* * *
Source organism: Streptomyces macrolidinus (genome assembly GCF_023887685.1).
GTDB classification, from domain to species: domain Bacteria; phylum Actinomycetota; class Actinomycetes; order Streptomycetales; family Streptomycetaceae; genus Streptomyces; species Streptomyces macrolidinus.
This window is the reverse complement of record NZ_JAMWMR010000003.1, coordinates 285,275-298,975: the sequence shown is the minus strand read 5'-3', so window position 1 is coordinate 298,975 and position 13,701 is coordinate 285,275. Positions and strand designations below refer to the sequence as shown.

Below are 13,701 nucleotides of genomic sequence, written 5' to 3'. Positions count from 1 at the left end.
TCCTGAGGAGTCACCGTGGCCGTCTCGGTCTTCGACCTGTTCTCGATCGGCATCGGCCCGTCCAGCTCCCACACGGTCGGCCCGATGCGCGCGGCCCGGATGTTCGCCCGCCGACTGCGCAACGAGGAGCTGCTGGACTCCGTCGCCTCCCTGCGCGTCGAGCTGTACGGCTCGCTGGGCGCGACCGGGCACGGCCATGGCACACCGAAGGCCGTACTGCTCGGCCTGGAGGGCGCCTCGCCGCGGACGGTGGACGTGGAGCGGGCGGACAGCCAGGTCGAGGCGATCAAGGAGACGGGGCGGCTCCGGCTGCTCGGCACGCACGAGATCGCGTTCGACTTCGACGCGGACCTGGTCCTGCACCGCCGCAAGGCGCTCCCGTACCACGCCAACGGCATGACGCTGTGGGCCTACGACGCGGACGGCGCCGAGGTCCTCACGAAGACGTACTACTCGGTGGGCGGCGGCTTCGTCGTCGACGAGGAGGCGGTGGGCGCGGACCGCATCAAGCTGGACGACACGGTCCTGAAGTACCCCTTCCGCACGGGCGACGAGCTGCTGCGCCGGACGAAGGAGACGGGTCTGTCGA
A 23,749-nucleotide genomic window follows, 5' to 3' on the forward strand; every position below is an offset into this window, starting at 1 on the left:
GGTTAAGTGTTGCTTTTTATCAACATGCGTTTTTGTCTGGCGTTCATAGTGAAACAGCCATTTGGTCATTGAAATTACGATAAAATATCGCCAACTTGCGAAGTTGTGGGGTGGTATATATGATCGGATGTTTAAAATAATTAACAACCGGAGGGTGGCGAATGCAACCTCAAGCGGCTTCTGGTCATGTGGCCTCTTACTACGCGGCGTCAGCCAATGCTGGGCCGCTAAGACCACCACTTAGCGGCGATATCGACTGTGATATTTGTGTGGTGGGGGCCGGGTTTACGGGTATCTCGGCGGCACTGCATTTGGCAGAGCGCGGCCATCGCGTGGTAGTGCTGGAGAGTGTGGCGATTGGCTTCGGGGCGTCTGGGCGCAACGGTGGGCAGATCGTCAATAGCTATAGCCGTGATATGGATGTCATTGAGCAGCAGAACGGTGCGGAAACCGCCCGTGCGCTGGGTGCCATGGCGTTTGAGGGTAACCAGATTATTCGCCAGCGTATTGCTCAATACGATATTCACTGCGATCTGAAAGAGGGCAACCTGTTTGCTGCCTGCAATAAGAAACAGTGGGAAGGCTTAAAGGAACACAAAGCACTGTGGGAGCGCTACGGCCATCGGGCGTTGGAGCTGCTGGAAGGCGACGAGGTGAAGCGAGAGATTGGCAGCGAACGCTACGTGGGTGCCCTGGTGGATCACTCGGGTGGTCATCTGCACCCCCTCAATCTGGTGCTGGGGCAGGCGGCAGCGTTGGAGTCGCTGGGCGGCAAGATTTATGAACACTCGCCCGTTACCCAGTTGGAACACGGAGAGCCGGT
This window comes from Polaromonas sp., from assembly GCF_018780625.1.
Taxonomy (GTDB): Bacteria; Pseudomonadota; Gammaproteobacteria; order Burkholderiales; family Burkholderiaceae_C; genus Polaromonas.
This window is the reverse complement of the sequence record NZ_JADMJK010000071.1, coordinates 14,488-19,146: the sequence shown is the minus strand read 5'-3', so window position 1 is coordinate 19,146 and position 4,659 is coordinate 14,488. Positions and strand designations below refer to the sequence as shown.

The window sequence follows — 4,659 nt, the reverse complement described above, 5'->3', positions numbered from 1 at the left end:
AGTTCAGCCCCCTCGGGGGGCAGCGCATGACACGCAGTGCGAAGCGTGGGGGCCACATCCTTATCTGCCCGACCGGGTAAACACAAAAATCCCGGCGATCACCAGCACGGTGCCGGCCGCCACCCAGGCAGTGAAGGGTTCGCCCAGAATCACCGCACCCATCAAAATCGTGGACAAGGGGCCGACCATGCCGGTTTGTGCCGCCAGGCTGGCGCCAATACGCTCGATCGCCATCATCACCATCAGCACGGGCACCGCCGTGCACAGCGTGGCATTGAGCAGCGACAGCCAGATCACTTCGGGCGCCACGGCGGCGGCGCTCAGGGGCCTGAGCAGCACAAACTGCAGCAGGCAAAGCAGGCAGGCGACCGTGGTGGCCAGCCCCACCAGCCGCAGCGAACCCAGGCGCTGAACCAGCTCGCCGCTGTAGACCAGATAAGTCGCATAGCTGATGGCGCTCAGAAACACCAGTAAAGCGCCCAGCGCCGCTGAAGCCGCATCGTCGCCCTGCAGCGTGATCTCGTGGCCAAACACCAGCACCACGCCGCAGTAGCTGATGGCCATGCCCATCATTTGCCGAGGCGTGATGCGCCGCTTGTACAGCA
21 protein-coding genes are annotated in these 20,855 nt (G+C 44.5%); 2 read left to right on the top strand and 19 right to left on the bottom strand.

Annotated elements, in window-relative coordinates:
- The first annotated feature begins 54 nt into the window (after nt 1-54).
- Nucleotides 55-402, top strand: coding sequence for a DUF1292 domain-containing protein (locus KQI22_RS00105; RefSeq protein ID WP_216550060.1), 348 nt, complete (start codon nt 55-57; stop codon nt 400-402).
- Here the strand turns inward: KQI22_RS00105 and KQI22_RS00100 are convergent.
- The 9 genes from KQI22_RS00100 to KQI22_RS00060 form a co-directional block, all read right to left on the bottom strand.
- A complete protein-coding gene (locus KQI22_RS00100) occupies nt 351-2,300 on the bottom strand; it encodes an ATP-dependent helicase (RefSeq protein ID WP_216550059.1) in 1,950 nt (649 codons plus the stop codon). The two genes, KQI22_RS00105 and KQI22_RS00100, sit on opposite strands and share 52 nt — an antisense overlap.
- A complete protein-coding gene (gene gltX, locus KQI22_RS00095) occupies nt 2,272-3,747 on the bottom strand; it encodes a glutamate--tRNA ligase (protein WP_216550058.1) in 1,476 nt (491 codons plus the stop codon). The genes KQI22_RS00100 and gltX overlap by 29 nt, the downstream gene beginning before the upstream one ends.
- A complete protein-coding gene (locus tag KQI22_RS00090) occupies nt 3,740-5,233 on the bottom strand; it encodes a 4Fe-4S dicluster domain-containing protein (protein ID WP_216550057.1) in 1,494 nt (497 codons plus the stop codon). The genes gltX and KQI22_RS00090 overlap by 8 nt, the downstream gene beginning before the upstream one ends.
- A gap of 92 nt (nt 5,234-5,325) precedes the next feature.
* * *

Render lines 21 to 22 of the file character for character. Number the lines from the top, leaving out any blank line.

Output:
- A complete protein-coding gene (locus tag KQI22_RS00090) occupies nt 3,740-5,233 on the bottom strand; it encodes a 4Fe-4S dicluster domain-containing protein (protein ID WP_216550057.1) in 1,494 nt (497 codons plus the stop codon). The genes gltX and KQI22_RS00090 overlap by 8 nt, the downstream gene beginning before the upstream one ends.
- A gap of 92 nt (nt 5,234-5,325) precedes the next feature.